I can assure you that assassination threats are not isolated to a few tweeters and has-beens like Madonna and Ashley Judd. I have personal knowledge of a Professor and a banker from the USA both say that they could kill him, such was their hysteria. Granted, one was within a week, but the other was a full month after the event.

            The media and commentators need to take a long, hard look at themselves, their entrenched prejudice and bigotry and start reporting properly. When did this huge shift to it all being about them, the chosen, the liberal elite begin? Watergate?

            The people have spoken and Trump is POTUS. If the man really screws it up, there are checks and measures and impeachment and then new elections.

            Reply
            • Anonymous Coward

               /  24th January 2017

              I’ll say it again for the slow ones If it wasn’t about an ‘actual’ child it would be funny.

            • Alan Wilkinson

               /  24th January 2017

              But it was. So your point is?

            • Anonymous Coward

               /  24th January 2017

              Go back to bed Al.

            • Alan Wilkinson

               /  24th January 2017

              Ok, enough fun for the day. Back to accounts.

              See if Gezza is well enough to get up and play now.

            • Gezza

               /  24th January 2017

              No I’m good thanks Al.

        • Anonymous Coward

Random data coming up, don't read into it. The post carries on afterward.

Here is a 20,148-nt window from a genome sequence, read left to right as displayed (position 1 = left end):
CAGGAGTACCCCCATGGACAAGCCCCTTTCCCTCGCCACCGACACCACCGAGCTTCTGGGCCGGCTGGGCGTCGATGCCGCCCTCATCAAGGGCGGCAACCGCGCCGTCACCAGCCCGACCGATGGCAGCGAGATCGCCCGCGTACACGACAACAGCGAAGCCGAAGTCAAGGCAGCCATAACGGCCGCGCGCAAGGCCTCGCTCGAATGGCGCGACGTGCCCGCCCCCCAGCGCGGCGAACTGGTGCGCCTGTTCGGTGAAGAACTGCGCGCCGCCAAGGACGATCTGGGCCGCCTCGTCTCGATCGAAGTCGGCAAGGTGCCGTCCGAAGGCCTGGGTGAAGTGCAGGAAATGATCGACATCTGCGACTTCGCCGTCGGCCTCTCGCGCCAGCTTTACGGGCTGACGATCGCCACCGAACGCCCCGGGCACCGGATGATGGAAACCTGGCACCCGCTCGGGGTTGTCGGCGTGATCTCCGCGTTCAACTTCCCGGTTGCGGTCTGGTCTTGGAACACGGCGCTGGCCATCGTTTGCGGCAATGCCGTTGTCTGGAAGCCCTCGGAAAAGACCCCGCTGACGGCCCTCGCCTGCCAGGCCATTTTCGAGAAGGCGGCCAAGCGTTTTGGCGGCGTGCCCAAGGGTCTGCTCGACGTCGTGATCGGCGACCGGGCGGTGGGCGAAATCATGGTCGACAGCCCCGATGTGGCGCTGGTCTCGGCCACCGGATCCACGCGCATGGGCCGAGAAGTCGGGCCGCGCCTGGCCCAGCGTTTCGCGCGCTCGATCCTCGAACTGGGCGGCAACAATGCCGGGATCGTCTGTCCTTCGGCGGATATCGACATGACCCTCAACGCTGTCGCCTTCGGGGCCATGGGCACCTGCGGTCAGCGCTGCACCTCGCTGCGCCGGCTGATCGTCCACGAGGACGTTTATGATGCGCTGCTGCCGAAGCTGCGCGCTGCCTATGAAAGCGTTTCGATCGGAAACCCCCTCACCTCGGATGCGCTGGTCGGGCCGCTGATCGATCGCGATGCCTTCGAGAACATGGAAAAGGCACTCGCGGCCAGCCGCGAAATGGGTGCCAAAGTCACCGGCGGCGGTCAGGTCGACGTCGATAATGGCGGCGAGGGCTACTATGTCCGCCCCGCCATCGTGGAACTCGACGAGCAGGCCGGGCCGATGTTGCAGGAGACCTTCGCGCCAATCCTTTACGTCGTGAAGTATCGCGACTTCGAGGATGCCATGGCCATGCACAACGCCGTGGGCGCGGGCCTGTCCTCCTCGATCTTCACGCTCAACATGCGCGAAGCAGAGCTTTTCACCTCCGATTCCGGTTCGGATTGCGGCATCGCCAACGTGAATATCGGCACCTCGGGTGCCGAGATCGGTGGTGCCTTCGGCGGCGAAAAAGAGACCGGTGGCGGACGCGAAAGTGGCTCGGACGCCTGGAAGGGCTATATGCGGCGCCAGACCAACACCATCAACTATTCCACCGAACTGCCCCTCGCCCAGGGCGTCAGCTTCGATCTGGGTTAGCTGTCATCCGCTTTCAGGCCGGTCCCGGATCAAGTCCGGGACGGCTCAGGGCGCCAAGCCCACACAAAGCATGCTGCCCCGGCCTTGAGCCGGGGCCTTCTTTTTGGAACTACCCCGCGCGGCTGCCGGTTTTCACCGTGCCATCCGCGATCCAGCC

/  24th January 2017

          History repeating

          “Lauten, communications director for Rep. Stephen Lee Fincher (R-Tenn.), came under fire over the weekend after posting derogatory remarks about Sasha and Malia Obama regarding their appearance at the president’s annual Turkey pardoning.

          “Dear Sasha and Malia, I get you’re both in those awful teen years, but you’re a part of the First Family, try showing a little class,” Lauten wrote. “Rise to the occasion. Act like being in the White House matters to you. Dress like you deserve respect, not a spot at a bar.”

          https://www.washingtonpost.com/news/post-politics/wp/2014/12/01/embattled-hill-staffer-elizabeth-lauten-reportedly-resigns-after-controversial-remarks/?utm_term=.38bcc7499ca1

          Reply
      • Gezza

         /  24th January 2017

        Honestly Alan, you’re right. They’re terrible. They bring crime, they bring drugs, they’re rapists, and some of them, I assume, are good people.

        Reply
        • Alan Wilkinson

           /  24th January 2017

          Are you running a temperature, G? You seem a little delirious.

          Reply
          • Gezza

             /  24th January 2017

            No, I’m good Al. Are people who say that unwell, is that what you’re saying?
            Personally I think she was a very silly girl, and I wonder what her motivation was – but fear not, for all we know she is already stretched out upside down on a board having water poured over her face to find out who put her up to it.

            Reply
            • Alan Wilkinson

               /  24th January 2017

              It’s just that it’s normal to make a comment that has some vague relevance to its subject.

            • Gezza

               /  24th January 2017

              Oh. Sorry. Yes, I see she was fired. Silly girl. I wonder what made her so angry about him.

      • Anonymous Coward

         /  24th January 2017

        That’s not a threat by any stretch. Kicked out of a burlesque troop too.